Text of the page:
Mayor wants council to hear SAFEbuilt offer
Company would provide building dept. services at no charge to city
SALEM — SAFEbuilt, a company which provides building department services for communities, is slated to make a presentation to city council members on what can be done for Salem.
No date has been set for the session, but Mayor John Berlin asked for a meeting of either the Committee of the Whole, which includes all seven voting members of council, or city council’s Rules & Ordinances Committee to hear what the Colorado-based company has to say. Berlin made the request during his report to council Tuesday night.
The city of Salem doesn’t have a building department and neither does Columbiana County, so building projects must go through the Ohio Department of Commerce to get the proper permits, plan approvals and inspections for structural and electrical work. Plumbing is handled through the Columbiana County Department of Health.
After the meeting, Berlin explained that he was approached by members of the Downtown Salem Partnership about SAFEbuilt during their research on finding ways to ease the process of going through the state. The idea of Salem having its own building department was broached before, but he said it’s way too expensive for the city to consider having its own building department.
SAFEbuilt acquired a company that does similar work in the Cleveland area a few years ago and has been working with some Ohio communities, along with its operations in multiple states. Some communities use the company for inspections, some for plan approval and some for certified building personnel who can look at a proposal ahead of time and work with the building owner or contractor. Some communities use the company for all building department services.
Berlin said he pictures the city being able to have times when a building official would be available at city hall, giving that personal touch while also enforcing all the regulations of the state of Ohio, dealing with structural and electrical work. He said there would be no cost to the city besides providing space for SAFEbuilt to operate, such as a desk in the Planning & Zoning office.
The company would be paid through fees charged to the users of the services.
The mayor already hosted a meeting with all the departments in the city with SAFEbuilt to hear their proposal and now he wants the proposal presented to council. To be fair, he also arranged for a state building official to meet with the Downtown Salem Partnership members to hear their concerns and questions.
The Committee of the Whole will meet for both the SAFEbuilt presentation and to hear proposals from two separate companies for electric aggregation. Plans call for the meeting to be held on a non-council meeting night, with about an hour for each topic. The date of the meeting will be announced.
In other business, Berlin said he arranged for a construction company to take a look at the former Butler museum building on East State Street and give a price for rehabbing the building, for flooring, ceilings, the outside wall, pretty much everything. The price ranged from $250,000 to $275,000, which surprised him. He said unless someone comes forward to rehab the building, his recommendation is for the Columbiana County land bank to have it demolished. The land bank owns the property.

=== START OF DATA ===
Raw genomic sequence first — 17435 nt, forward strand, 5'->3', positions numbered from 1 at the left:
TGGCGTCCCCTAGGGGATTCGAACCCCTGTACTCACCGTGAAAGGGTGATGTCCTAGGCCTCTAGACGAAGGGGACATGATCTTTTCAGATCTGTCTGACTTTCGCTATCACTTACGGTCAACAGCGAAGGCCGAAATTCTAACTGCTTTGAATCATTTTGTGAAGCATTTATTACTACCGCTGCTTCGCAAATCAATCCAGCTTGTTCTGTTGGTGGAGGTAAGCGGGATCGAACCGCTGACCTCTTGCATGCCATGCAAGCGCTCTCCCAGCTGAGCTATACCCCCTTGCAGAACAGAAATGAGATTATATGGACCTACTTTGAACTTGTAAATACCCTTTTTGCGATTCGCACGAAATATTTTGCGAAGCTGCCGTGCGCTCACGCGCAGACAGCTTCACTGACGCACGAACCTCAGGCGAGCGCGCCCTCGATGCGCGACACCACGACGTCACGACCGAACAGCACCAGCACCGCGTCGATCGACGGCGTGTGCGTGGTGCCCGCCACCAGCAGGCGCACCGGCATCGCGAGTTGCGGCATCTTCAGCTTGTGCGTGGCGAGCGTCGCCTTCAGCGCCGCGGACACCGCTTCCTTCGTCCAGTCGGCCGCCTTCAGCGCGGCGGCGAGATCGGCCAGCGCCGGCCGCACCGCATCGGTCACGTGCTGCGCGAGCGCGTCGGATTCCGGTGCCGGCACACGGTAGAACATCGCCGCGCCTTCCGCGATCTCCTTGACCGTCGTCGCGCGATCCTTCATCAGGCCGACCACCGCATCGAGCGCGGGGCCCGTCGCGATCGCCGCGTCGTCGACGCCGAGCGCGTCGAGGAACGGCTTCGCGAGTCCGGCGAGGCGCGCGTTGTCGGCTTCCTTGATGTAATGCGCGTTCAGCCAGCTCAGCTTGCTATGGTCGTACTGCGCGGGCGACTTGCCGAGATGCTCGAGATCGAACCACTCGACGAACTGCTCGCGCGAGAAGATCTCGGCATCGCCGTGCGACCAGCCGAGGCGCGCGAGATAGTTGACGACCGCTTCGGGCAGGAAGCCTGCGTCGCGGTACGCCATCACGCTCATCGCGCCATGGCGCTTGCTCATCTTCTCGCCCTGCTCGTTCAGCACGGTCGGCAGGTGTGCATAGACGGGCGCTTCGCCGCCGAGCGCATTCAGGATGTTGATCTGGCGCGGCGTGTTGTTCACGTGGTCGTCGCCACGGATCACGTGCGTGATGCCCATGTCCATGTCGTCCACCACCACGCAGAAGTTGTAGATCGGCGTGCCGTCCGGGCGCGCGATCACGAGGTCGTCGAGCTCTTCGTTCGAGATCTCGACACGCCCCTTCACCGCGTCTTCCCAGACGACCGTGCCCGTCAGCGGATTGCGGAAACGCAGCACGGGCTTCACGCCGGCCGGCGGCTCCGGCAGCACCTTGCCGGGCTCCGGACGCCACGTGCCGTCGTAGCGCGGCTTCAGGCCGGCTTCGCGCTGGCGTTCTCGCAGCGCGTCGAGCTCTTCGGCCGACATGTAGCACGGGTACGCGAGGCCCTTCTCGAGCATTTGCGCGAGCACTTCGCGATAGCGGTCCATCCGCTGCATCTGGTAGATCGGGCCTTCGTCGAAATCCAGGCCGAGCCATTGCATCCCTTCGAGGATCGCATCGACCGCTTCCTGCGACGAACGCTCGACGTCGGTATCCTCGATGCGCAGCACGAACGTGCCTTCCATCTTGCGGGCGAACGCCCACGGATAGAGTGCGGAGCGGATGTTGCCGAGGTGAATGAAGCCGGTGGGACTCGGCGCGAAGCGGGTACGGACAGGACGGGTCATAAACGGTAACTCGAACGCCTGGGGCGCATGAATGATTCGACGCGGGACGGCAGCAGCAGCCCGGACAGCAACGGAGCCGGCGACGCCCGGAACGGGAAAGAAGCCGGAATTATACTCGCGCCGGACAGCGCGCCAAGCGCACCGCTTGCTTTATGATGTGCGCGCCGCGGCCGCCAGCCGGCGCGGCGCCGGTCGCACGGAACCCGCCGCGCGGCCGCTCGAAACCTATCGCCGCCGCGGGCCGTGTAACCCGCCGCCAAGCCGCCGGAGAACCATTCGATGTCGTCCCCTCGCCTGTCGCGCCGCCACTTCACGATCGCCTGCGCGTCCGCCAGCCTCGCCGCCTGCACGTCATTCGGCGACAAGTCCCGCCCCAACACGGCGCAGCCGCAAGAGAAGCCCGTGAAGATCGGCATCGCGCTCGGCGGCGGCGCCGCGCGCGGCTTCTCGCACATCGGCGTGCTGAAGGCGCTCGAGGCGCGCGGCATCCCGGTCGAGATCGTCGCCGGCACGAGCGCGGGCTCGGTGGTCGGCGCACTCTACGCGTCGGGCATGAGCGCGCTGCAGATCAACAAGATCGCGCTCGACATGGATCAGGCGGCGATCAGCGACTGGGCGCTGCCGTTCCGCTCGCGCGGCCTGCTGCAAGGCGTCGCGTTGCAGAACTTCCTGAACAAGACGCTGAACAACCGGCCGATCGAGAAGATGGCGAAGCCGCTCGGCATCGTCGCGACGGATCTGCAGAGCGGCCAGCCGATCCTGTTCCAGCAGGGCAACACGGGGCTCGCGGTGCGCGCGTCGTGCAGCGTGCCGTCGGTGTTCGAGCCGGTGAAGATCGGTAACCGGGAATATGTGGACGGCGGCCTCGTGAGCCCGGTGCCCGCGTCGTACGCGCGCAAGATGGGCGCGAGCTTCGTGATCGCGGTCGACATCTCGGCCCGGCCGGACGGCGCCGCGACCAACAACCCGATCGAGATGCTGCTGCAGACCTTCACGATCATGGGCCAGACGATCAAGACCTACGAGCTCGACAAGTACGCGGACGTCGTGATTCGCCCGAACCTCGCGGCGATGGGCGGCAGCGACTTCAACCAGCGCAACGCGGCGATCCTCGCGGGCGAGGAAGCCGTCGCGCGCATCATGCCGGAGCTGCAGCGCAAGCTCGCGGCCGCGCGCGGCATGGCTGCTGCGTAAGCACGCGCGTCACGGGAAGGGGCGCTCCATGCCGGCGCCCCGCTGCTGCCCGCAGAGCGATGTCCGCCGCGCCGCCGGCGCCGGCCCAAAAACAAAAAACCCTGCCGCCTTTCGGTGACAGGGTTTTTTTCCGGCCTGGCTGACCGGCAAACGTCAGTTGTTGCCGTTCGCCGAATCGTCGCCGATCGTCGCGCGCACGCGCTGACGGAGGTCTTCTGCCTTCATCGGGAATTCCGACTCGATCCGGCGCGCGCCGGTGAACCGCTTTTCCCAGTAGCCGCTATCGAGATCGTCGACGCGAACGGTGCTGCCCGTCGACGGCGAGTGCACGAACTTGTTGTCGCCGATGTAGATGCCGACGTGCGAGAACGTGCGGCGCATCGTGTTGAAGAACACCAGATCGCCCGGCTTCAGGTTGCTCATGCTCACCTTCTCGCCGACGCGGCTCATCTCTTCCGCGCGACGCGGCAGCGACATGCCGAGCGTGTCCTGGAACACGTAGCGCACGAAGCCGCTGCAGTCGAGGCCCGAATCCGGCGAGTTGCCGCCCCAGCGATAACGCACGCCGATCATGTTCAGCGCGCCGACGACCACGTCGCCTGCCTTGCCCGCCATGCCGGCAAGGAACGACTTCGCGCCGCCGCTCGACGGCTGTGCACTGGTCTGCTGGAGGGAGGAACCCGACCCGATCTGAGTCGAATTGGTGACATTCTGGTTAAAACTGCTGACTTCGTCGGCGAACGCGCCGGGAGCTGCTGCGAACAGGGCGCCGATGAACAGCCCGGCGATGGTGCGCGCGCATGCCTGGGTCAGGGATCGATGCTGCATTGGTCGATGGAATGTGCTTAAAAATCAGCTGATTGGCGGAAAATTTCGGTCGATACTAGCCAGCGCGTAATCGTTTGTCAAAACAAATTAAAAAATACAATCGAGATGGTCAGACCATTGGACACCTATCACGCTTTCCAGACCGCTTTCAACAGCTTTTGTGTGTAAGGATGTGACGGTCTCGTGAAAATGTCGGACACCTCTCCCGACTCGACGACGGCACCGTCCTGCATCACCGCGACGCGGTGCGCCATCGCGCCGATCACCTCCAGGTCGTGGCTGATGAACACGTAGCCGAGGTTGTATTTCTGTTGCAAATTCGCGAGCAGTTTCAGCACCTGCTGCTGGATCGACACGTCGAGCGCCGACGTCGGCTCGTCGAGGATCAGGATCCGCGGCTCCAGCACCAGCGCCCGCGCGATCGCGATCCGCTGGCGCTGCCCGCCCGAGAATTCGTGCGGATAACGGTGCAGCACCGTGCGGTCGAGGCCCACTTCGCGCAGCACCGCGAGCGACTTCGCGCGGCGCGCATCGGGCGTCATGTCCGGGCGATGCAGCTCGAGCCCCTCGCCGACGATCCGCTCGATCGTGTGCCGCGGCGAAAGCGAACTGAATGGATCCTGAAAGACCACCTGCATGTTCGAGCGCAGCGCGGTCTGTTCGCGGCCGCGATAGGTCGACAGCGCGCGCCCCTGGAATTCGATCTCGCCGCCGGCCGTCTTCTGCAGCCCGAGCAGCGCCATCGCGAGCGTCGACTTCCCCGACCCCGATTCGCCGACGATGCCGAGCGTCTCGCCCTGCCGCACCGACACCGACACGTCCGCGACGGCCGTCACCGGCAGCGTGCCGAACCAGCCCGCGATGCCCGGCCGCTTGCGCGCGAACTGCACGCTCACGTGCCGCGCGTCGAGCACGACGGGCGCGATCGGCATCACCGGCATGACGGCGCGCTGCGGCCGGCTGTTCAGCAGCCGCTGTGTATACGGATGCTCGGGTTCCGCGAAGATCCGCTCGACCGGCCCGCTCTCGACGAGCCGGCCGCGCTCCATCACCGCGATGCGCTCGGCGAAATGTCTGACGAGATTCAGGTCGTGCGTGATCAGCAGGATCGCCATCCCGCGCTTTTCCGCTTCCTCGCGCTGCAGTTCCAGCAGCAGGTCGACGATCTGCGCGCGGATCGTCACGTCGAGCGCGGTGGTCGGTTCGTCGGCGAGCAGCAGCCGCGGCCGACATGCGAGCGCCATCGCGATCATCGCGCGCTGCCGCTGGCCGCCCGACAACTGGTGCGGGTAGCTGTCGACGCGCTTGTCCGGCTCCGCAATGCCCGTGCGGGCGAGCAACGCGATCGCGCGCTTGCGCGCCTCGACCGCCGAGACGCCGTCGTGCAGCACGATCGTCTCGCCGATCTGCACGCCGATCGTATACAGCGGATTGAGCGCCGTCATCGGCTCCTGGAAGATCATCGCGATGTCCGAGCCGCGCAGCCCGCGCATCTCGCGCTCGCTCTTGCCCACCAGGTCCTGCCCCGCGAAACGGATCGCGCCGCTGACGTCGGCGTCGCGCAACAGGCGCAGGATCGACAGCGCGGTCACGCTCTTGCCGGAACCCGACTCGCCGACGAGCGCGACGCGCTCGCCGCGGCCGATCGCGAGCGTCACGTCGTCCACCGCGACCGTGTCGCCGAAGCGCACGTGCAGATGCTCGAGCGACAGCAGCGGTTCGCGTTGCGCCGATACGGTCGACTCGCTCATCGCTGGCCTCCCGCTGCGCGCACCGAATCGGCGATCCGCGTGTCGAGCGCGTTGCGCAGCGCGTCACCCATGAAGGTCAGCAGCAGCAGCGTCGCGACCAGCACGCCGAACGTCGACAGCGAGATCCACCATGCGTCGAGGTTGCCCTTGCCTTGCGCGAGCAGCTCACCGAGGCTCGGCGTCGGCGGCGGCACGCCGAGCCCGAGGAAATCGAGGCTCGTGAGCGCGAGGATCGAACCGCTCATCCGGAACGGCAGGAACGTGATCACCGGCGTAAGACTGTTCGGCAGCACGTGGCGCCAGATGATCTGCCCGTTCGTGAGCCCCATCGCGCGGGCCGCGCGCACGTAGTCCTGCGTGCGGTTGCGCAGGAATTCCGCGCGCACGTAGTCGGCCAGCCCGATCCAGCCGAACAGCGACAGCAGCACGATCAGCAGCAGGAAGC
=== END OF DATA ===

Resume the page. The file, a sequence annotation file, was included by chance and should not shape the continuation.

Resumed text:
Councilwoman Cyndi Baronzzi Dickey questioned whether they could end up with the same problem as before because of shared walls, but Berlin said the bank building next door, which is at the corner of Broadway and State, stood by itself at one time. He said that would have to be investigated by the demolition company. If that was the route taken, the land bank would have to arrange for the demolition, presumably with no cost to the city.
A few years ago, plans had been announced for that corner, involving the former bank building, the Butler and a couple of vacant lots next to it for a children’s museum, but that proposal died out.
Berlin said the former Butler building is available at a reasonable cost through the land bank if someone wants to step forward and rehab it. Anyone interested should contact the land bank, also known as the Columbiana County Land Reutilization Corporation
Land bank executive director Robert Ritchey updated council members on the status of five Salem homes owned by the land bank that are slated for demolition, saying the prep work is beginning at 816 1/2 Newgarden and 287 W. Wilson St. Dan Galeoti of X-treme Demolition is the contractor.
Other properties on the list include 364 and 372 Sharp Ave. (a duplex), 538 Columbia St. and 753 Newgarden Ave. The land bank had already used grant money to tear down six other properties in Salem and all those land bank properties are being well-maintained, whether through a mow-to-own deal with an adjacent property owner or through a landscaper hired by the land bank.
Ritchey noted that the land bank has not acquired anymore residential properties in Salem to demolish or have rehabbed, but would be happy to accept a donation of a property if it’s free of liens.